GOP Struggles To Agree On Terms of Defense Bill

( – Republicans in the House of Representatives are struggling to pass a defense bill due to internal party disagreements about whether to dismantle some of the Pentagon’s social policies.

The bill, titled the National Defense Authorization Act (NDAA), had more than 1,500 amendments proposed, it being a key piece of legislation that governs the priorities of the Pentagon. Many amendments offered by GOP House members have stoked serious controversy, with many proposing to end Diversity, Equity and Inclusion (DEI) initiatives within the military.

On Tuesday, July 11, House Republican leaders decided to shelve those more controversial amendments for the time being as they continue to work out which amendments should be included in the bill. The internal tension between Republican House members has also stoked worries that the bill might not pass at all.

Representative Don Bacon, R-Neb., said that some House members have pledged to “vote no if they don’t get their pet amendment put in,” saying further that if every House member did that, no bill would be possible in the first place. He also referred to the House as “435 prima donnas” who have to work together to serve the best interests of the American public.

Rep. Andy Biggs, R-Ariz, a House Freedom Caucus member, fired back and said that the anti-DEI amendments are necessary because the Pentagon is pushing them, and that they are “germane” to the NDAA.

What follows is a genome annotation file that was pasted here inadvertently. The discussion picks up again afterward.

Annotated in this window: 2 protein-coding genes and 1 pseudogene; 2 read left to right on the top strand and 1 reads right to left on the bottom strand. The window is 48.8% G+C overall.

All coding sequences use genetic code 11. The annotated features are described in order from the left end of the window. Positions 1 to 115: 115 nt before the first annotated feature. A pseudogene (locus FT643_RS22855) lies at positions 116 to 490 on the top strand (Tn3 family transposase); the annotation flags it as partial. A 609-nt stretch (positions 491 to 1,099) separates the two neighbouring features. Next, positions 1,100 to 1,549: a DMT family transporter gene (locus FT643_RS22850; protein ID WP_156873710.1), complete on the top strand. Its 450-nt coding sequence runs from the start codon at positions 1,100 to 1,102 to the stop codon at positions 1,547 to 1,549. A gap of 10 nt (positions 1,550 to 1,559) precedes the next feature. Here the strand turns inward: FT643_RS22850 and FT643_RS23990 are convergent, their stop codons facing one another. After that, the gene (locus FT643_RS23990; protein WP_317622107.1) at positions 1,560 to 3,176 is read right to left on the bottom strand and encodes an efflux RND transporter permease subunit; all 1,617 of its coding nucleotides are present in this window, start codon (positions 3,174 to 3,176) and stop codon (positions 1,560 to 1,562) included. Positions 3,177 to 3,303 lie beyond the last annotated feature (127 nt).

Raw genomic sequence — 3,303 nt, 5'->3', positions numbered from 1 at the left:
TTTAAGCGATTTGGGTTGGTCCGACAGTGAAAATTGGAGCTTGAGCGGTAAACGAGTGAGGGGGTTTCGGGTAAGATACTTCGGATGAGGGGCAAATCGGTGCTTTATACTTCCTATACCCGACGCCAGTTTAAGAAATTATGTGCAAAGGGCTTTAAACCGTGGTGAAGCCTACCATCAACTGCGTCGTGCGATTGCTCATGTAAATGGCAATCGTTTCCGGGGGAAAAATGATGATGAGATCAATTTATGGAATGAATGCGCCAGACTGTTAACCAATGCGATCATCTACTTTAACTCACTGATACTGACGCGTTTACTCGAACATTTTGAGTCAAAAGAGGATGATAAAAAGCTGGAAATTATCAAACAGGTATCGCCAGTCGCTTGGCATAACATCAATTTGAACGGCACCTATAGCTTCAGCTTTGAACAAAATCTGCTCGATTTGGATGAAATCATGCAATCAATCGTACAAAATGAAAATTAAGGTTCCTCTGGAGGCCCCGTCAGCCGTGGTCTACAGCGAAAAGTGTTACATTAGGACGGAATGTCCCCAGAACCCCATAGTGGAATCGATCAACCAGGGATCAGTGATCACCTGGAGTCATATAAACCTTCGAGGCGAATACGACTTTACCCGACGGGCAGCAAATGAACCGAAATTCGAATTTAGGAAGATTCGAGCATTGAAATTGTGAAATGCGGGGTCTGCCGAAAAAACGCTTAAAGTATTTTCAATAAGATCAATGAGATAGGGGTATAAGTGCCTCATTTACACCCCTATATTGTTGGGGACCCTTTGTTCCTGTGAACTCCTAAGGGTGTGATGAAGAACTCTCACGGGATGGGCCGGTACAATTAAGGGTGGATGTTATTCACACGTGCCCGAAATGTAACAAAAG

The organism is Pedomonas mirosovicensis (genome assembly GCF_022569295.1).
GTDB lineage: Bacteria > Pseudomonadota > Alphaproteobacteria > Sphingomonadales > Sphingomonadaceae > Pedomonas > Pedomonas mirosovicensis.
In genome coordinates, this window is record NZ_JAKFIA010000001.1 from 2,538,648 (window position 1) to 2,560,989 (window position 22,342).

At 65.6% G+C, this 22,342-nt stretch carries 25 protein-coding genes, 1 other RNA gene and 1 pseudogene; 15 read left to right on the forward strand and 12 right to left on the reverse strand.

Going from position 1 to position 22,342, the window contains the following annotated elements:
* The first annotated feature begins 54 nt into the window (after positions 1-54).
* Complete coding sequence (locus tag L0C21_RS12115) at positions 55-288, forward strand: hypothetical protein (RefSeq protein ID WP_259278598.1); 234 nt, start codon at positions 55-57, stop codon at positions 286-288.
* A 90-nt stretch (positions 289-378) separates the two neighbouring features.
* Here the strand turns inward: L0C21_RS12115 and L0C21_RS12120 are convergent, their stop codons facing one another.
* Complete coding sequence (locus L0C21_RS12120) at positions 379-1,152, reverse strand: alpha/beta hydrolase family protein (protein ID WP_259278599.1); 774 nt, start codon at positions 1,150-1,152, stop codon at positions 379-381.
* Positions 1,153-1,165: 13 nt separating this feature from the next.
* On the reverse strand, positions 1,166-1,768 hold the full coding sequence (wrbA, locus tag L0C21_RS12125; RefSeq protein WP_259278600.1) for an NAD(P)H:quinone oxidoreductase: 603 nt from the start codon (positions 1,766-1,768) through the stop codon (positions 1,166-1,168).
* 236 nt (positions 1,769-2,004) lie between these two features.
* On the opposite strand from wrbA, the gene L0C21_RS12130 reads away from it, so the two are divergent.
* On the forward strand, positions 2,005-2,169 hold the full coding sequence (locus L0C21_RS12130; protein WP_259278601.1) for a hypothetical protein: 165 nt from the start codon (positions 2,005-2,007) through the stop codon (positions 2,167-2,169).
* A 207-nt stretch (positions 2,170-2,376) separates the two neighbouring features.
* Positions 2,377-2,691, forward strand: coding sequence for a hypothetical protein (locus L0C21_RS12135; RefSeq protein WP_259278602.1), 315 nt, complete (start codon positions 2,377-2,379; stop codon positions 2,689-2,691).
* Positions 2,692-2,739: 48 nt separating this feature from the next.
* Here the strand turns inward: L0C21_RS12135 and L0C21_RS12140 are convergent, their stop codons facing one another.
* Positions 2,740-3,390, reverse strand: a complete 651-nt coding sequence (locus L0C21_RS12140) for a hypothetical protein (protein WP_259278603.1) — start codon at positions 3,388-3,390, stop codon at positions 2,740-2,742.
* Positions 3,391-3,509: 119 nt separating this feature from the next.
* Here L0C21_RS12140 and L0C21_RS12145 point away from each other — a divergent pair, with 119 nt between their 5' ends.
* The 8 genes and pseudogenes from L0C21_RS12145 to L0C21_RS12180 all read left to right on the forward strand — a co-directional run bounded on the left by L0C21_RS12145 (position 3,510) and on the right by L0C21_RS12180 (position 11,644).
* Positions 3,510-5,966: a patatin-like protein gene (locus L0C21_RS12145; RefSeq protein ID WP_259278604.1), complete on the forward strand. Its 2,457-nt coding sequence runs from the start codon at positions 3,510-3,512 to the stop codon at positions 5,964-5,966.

The bill nevertheless hit an important milestone when Republican House members voted to advance it to the House floor without the anti-DEI amendments included. Biggs told Fox News that Republicans are now pushing for a separate slew of amendments to the bill aimed at taking away healthcare coverage for transgender individuals in the military, as well as the Pentagon’s current abortion travel policy.

Rep. Nancy Mace, a Republican from South Carolina, objected to the amendment intended to scrap the Pentagon’s abortion travel policy, saying that Republicans are potentially “messing” with women who are traveling out of state to have an abortion procedure, who are currently being reimbursed for their travel costs and allows them some time to recover before returning to work.

The Biden administration slammed the Republican House majority, insisting that DEI programs give the U.S. a “strategic advantage.”

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